Authors: Amber Lynn Natusch
By Amber Lynn Natusch
The Caged Series
Light and Shadow Trilogy
Tempted by Evil
This is a work of fiction. Names, characters, organizations, places, events, and incidents are either products of the author’s imagination or are used fictitiously.
Text copyright © 2014 Amber Lynn Natusch
All rights reserved.
No part of this book may be reproduced, or stored in a retrieval system, or transmitted in any form or by any means, electronic, mechanical, photocopying, recording, or otherwise, without express written permission of the publisher.
Published by 47North, Seattle
Amazon, the Amazon logo, and 47North are trademarks of
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Cover design by Damon Za
Cover photo by Dannielle Gleim Damm
Library of Congress Control Number: 2014932943
To Shannon Morton, who truly understands the need for a fictional bad boy.
It was not time for me to go yet—I had only just returned home.
The fiery pits I flew past blurred in my vision, painting everything around me the most vibrant orange. It was often said that there was nothing beautiful about my home, but I disagreed—vehemently. I much preferred it to where I was headed.
The unseen force that held me hostage moved me through the air at incredible speed. His attempt to pull me from the depths and eject me as quickly as possible was nearly accomplished, though the reasons behind his mission remained completely inexplicable. I had five months left before I was to leave—why had he come for me? Even more baffling was why
had come at all. The transition was never supposed to happen that way.
I knew the Dark Ones were fearsome creatures, capable of traveling between worlds, but, in all my centuries, I’d never seen one.
Father called them, warning me of their merciless nature. For that reason, he’d kept me well-hidden from them—at least until that day. Even Father had been powerless to stop the one who ripped me from his protective hold.
“I feared this day would come,” he yelled as his grasp on my arm gave way to the strength of the one sent to take me. “Take her where he won’t find her. You owe me that much!”
Those were the last words I heard before the sound of the Dark One’s wings drowned his wails completely.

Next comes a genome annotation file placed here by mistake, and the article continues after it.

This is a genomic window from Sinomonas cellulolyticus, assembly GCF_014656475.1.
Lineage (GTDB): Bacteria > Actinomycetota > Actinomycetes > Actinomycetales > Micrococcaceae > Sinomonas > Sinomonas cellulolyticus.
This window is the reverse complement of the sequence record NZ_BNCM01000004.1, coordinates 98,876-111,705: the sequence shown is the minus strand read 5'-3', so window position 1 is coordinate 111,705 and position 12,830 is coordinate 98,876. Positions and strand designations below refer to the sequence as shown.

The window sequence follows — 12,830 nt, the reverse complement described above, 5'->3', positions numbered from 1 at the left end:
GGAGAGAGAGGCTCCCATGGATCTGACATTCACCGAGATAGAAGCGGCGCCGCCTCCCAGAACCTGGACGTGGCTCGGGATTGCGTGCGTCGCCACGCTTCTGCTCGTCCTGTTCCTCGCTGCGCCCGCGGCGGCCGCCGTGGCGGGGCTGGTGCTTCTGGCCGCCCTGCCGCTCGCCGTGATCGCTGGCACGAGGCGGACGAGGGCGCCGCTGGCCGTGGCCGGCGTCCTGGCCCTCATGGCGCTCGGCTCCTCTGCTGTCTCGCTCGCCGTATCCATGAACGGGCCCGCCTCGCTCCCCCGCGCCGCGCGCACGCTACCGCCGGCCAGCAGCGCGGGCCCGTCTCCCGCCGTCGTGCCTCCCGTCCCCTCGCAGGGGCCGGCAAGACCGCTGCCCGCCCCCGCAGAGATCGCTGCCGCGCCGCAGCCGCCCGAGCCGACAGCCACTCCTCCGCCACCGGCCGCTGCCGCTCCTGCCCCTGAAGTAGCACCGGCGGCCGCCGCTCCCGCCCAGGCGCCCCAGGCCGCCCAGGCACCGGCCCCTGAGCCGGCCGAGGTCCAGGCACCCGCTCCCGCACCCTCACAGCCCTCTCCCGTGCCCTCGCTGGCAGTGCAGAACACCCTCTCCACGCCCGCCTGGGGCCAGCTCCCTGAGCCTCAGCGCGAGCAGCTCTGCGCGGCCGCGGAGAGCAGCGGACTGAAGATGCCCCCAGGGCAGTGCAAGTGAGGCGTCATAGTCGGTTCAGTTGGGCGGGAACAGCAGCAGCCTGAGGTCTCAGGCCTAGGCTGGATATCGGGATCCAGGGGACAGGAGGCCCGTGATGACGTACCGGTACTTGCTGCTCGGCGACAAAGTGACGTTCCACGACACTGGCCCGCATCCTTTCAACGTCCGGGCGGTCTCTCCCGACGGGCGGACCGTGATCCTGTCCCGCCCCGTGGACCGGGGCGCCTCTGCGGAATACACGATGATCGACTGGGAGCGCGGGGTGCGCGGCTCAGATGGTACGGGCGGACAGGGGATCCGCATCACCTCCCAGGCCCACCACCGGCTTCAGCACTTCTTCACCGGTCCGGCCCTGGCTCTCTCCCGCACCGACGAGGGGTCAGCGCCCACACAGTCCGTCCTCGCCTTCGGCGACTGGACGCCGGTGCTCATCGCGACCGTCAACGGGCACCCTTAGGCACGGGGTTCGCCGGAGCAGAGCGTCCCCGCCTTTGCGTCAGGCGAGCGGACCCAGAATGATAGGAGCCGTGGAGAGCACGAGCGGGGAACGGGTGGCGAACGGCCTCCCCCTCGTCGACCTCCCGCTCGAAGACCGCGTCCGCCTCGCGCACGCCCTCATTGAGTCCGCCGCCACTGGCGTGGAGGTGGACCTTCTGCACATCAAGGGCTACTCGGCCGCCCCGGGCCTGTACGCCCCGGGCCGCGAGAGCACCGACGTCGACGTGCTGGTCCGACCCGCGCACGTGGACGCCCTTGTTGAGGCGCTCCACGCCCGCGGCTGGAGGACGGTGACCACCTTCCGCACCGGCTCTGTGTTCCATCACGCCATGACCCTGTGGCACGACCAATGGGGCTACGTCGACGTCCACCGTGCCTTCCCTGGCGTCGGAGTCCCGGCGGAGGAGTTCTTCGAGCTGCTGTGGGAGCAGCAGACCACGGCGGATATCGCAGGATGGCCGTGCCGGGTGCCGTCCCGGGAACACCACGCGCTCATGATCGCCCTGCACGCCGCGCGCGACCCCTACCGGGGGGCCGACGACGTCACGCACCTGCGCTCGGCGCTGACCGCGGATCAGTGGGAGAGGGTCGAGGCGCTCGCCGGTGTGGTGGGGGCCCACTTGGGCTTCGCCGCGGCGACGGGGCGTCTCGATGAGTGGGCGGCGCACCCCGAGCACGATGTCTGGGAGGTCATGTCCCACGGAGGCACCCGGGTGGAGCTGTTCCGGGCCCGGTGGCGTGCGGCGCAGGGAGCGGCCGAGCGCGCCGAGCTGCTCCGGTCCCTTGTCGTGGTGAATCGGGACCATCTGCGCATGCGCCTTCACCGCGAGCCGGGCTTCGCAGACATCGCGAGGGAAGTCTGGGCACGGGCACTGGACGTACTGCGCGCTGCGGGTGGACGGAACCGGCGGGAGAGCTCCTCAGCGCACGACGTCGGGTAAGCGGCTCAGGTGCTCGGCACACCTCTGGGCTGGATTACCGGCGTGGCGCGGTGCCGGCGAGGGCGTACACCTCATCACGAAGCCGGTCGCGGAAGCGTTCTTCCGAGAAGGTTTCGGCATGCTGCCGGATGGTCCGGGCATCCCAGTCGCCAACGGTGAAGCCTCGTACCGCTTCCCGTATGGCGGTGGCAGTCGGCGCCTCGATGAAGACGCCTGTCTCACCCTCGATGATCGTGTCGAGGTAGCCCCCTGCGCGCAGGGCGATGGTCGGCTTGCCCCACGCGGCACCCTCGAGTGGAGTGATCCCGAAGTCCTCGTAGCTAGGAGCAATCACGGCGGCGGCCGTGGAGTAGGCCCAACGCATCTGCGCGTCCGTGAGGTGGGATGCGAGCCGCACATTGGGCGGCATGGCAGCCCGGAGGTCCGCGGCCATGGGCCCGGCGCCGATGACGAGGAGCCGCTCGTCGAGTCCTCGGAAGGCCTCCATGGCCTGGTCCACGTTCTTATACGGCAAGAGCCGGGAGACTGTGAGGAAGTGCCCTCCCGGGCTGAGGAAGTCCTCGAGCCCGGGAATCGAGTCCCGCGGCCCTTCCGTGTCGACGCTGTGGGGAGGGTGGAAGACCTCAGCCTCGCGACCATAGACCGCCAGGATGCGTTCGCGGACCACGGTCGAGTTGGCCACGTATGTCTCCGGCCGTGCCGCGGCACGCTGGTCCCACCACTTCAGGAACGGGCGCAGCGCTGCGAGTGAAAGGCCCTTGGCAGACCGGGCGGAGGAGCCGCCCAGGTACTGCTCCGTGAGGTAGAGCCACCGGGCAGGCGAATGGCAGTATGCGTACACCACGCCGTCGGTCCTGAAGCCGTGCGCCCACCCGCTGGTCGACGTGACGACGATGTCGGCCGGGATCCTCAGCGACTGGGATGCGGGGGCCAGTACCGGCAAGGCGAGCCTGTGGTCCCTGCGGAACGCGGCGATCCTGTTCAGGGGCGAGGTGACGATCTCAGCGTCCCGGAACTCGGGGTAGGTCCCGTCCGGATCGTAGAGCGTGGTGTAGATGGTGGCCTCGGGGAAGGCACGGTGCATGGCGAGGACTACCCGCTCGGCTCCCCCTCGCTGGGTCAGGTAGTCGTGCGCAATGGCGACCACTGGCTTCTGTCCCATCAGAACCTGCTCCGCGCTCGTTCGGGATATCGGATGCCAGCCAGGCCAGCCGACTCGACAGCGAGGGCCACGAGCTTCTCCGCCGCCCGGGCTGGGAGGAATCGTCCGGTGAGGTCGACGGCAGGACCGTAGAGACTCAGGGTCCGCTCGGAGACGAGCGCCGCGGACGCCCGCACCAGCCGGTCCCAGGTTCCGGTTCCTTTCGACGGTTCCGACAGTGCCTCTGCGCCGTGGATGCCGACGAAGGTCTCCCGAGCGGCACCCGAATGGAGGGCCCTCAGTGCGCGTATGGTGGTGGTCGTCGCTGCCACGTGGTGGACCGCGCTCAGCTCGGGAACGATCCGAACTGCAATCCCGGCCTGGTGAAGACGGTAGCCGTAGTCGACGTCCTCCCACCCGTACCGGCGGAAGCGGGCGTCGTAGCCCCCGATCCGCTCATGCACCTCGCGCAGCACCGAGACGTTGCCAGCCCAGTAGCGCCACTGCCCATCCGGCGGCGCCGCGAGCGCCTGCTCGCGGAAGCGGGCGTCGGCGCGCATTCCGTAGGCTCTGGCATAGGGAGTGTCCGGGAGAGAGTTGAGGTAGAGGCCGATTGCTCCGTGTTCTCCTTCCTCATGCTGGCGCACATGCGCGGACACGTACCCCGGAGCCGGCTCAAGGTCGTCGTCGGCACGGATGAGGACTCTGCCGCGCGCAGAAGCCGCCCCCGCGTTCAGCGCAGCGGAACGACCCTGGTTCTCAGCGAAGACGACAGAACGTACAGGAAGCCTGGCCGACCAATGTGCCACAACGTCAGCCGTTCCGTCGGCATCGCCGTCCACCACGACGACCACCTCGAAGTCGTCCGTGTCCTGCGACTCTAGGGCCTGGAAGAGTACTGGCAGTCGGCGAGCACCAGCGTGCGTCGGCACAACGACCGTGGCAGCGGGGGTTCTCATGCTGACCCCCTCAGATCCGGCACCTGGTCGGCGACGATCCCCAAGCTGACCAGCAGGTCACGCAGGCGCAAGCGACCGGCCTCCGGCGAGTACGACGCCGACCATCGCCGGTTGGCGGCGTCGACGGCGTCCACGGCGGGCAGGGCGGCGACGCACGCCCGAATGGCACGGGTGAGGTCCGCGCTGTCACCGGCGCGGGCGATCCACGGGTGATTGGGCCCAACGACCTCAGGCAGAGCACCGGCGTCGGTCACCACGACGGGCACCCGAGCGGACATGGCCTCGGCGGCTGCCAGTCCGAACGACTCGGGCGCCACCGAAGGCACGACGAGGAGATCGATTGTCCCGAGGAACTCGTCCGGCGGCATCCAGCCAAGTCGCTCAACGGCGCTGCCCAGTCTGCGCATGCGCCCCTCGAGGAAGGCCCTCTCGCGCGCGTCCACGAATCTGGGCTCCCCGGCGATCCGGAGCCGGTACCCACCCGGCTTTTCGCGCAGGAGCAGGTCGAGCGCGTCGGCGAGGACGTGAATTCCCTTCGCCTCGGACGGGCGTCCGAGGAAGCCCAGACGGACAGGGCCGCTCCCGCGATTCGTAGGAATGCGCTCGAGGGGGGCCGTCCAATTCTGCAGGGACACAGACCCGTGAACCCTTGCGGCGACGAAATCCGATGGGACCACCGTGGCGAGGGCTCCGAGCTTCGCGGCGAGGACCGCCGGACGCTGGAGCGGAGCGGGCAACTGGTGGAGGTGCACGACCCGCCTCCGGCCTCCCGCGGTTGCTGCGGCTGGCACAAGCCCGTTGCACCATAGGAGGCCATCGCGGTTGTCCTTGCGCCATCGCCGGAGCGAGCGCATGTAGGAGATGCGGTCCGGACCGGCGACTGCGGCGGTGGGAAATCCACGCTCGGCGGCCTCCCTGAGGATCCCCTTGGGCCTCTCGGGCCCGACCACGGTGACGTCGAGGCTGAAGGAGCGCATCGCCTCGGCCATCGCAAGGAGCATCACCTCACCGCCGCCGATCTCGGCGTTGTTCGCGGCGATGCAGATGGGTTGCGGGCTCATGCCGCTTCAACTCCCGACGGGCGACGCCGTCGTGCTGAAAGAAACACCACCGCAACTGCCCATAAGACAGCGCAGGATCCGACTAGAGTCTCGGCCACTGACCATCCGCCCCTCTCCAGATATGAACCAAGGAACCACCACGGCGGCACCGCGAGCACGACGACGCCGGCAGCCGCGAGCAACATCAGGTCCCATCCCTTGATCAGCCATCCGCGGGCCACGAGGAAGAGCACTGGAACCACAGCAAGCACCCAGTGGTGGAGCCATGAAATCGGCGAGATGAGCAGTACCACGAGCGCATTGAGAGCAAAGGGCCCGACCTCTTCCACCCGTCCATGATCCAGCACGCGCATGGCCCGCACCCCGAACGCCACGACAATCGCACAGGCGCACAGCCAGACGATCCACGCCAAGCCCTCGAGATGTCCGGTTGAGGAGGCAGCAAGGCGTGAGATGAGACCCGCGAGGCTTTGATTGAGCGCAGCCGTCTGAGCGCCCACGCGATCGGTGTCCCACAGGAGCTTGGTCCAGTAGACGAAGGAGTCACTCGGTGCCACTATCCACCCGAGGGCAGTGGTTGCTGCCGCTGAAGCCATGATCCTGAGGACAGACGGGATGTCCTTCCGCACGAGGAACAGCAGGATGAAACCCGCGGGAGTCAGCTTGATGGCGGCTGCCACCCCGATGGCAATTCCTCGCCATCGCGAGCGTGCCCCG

I will miss him
, I thought.
He loved me so.
Water from the Acheron boiled and spit, stinging my face as we crossed it. I knew it wouldn’t be long before the familiar light of the world would start to permeate the darkened tunnel we were rocketing through. I’d never seen spring before; that was never part of the deal.
The favored one spent the fertile seasons on Earth, and I the seasons of death and darkness. I wondered why
I did not pass her on the journey—it was the only time I ever saw her
When the Dark One broke through to the world above, my hopes were smashed. The eternal cold of my existence was not to be broken; spring was not awaiting my arrival. Instead, the bitterness of a lingering winter surrounded and engulfed me, magnified further by our blistering rate of ascent. As the air thinned around me and the chill burrowed deeper, the irony that I was always cold struck me. I never understood how a person could be so perpetually frozen, even when surrounded by fire and flame. Father wondered if it was because I did not belong in the ed Underworld—that my soul repelled the warmth that the torment of the damned provided.
When I snapped my attention back from my wandering thoughts, I saw that I wasn’t being taken to meet my mother at all. I would normally have been entrusted to her care upon entering the earthly realm, delivered to where she always stood waiting, but never with open arms. Instead, I was being flown far and fast in the opposite direction, and, as my body shook and my breathing failed me, a faint sense of calm overtook me. Wherever I was headed, whatever fate I was destined for, I reveled in the knowledge that I’d finally be rid of her.
And that was a fate worth dying for.
The stench surrounding me when I awoke was insufferable. It coated the inside of my nose so thickly that I thought I could taste the rotten decay that made me want to retch. My eyes were clouded and heavy, my body catatonic. My mind was fuzzy, and I remembered little of the journey I had been on prior to my passing out. I did recall thinking I was destined to die. In some ways, that would have made my current situation far easier.
I felt like those I had spent half my life surrounded by: the lost, the broken—the damned. My body was as cumbersome as theirs, moving awkwardly as I attempted to pull myself up to stand. It would not comply with the majority of my commands. When I finally managed to force my eyes to take in my surroundings, my heart stopped, if only for a moment.